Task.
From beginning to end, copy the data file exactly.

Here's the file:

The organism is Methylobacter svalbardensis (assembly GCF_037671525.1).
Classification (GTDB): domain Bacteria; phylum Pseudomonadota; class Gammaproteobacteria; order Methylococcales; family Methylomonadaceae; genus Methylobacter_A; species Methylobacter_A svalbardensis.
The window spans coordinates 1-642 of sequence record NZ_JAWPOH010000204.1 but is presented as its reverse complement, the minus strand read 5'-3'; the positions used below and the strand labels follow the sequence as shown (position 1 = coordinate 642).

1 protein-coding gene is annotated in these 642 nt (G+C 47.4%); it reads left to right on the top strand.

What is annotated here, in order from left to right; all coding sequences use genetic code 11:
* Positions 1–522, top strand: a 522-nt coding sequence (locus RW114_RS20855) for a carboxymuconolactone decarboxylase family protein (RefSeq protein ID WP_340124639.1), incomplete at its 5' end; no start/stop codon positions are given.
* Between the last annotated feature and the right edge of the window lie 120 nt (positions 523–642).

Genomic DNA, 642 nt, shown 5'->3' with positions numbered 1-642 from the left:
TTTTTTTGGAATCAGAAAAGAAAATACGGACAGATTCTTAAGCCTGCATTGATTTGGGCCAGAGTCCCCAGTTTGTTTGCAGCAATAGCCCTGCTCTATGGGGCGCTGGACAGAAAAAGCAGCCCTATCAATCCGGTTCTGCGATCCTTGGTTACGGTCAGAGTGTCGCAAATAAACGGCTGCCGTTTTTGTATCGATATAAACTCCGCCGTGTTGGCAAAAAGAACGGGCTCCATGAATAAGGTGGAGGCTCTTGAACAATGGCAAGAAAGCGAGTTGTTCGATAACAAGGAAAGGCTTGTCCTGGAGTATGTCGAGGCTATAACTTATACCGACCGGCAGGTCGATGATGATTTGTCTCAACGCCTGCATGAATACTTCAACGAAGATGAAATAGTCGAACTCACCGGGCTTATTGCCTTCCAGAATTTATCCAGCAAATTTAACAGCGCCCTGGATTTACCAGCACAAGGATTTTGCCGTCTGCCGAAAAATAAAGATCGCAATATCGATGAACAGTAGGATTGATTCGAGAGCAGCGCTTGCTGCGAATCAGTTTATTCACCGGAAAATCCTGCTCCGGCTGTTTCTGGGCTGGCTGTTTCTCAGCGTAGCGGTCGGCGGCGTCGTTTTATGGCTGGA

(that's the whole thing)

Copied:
The organism is Methylobacter svalbardensis (assembly GCF_037671525.1).
Classification (GTDB): domain Bacteria; phylum Pseudomonadota; class Gammaproteobacteria; order Methylococcales; family Methylomonadaceae; genus Methylobacter_A; species Methylobacter_A svalbardensis.
The window spans coordinates 1-642 of sequence record NZ_JAWPOH010000204.1 but is presented as its reverse complement, the minus strand read 5'-3'; the positions used below and the strand labels follow the sequence as shown (position 1 = coordinate 642).

1 protein-coding gene is annotated in these 642 nt (G+C 47.4%); it reads left to right on the top strand.

What is annotated here, in order from left to right; all coding sequences use genetic code 11:
* Positions 1–522, top strand: a 522-nt coding sequence (locus RW114_RS20855) for a carboxymuconolactone decarboxylase family protein (RefSeq protein ID WP_340124639.1), incomplete at its 5' end; no start/stop codon positions are given.
* Between the last annotated feature and the right edge of the window lie 120 nt (positions 523–642).

Genomic DNA, 642 nt, shown 5'->3' with positions numbered 1-642 from the left:
TTTTTTTGGAATCAGAAAAGAAAATACGGACAGATTCTTAAGCCTGCATTGATTTGGGCCAGAGTCCCCAGTTTGTTTGCAGCAATAGCCCTGCTCTATGGGGCGCTGGACAGAAAAAGCAGCCCTATCAATCCGGTTCTGCGATCCTTGGTTACGGTCAGAGTGTCGCAAATAAACGGCTGCCGTTTTTGTATCGATATAAACTCCGCCGTGTTGGCAAAAAGAACGGGCTCCATGAATAAGGTGGAGGCTCTTGAACAATGGCAAGAAAGCGAGTTGTTCGATAACAAGGAAAGGCTTGTCCTGGAGTATGTCGAGGCTATAACTTATACCGACCGGCAGGTCGATGATGATTTGTCTCAACGCCTGCATGAATACTTCAACGAAGATGAAATAGTCGAACTCACCGGGCTTATTGCCTTCCAGAATTTATCCAGCAAATTTAACAGCGCCCTGGATTTACCAGCACAAGGATTTTGCCGTCTGCCGAAAAATAAAGATCGCAATATCGATGAACAGTAGGATTGATTCGAGAGCAGCGCTTGCTGCGAATCAGTTTATTCACCGGAAAATCCTGCTCCGGCTGTTTCTGGGCTGGCTGTTTCTCAGCGTAGCGGTCGGCGGCGTCGTTTTATGGCTGGA